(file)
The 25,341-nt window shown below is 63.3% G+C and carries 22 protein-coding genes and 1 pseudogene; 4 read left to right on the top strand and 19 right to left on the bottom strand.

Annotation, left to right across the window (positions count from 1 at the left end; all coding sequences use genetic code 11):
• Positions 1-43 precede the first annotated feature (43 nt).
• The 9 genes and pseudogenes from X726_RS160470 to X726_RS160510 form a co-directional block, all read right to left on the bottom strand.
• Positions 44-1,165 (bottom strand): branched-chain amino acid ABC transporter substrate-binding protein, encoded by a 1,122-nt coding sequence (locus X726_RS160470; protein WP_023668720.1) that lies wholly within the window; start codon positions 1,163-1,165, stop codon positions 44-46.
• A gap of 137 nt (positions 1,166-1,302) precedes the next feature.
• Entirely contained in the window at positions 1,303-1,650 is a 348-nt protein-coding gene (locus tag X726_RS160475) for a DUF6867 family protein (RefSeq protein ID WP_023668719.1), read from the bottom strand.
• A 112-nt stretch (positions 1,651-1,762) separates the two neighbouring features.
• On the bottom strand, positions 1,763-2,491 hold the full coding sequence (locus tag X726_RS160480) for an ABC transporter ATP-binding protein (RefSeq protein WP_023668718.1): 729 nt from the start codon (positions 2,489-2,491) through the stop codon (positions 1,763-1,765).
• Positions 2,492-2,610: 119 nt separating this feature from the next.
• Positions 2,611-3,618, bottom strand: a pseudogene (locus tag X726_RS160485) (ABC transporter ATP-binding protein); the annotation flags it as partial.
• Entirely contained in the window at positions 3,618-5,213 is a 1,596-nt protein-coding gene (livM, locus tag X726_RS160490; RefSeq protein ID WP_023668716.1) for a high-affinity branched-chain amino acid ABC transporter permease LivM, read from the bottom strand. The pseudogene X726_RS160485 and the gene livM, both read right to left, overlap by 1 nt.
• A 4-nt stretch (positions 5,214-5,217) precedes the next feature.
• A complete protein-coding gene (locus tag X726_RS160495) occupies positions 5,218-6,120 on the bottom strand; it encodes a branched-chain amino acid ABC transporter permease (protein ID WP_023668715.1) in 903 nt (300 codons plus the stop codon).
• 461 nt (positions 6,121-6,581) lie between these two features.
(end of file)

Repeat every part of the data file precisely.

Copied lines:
The 25,341-nt window shown below is 63.3% G+C and carries 22 protein-coding genes and 1 pseudogene; 4 read left to right on the top strand and 19 right to left on the bottom strand.

Annotation, left to right across the window (positions count from 1 at the left end; all coding sequences use genetic code 11):
• Positions 1-43 precede the first annotated feature (43 nt).
• The 9 genes and pseudogenes from X726_RS160470 to X726_RS160510 form a co-directional block, all read right to left on the bottom strand.
• Positions 44-1,165 (bottom strand): branched-chain amino acid ABC transporter substrate-binding protein, encoded by a 1,122-nt coding sequence (locus X726_RS160470; protein WP_023668720.1) that lies wholly within the window; start codon positions 1,163-1,165, stop codon positions 44-46.
• A gap of 137 nt (positions 1,166-1,302) precedes the next feature.
• Entirely contained in the window at positions 1,303-1,650 is a 348-nt protein-coding gene (locus tag X726_RS160475) for a DUF6867 family protein (RefSeq protein ID WP_023668719.1), read from the bottom strand.
• A 112-nt stretch (positions 1,651-1,762) separates the two neighbouring features.
• On the bottom strand, positions 1,763-2,491 hold the full coding sequence (locus tag X726_RS160480) for an ABC transporter ATP-binding protein (RefSeq protein WP_023668718.1): 729 nt from the start codon (positions 2,489-2,491) through the stop codon (positions 1,763-1,765).
• Positions 2,492-2,610: 119 nt separating this feature from the next.
• Positions 2,611-3,618, bottom strand: a pseudogene (locus tag X726_RS160485) (ABC transporter ATP-binding protein); the annotation flags it as partial.
• Entirely contained in the window at positions 3,618-5,213 is a 1,596-nt protein-coding gene (livM, locus tag X726_RS160490; RefSeq protein ID WP_023668716.1) for a high-affinity branched-chain amino acid ABC transporter permease LivM, read from the bottom strand. The pseudogene X726_RS160485 and the gene livM, both read right to left, overlap by 1 nt.
• A 4-nt stretch (positions 5,214-5,217) precedes the next feature.
• A complete protein-coding gene (locus tag X726_RS160495) occupies positions 5,218-6,120 on the bottom strand; it encodes a branched-chain amino acid ABC transporter permease (protein ID WP_023668715.1) in 903 nt (300 codons plus the stop codon).
• 461 nt (positions 6,121-6,581) lie between these two features.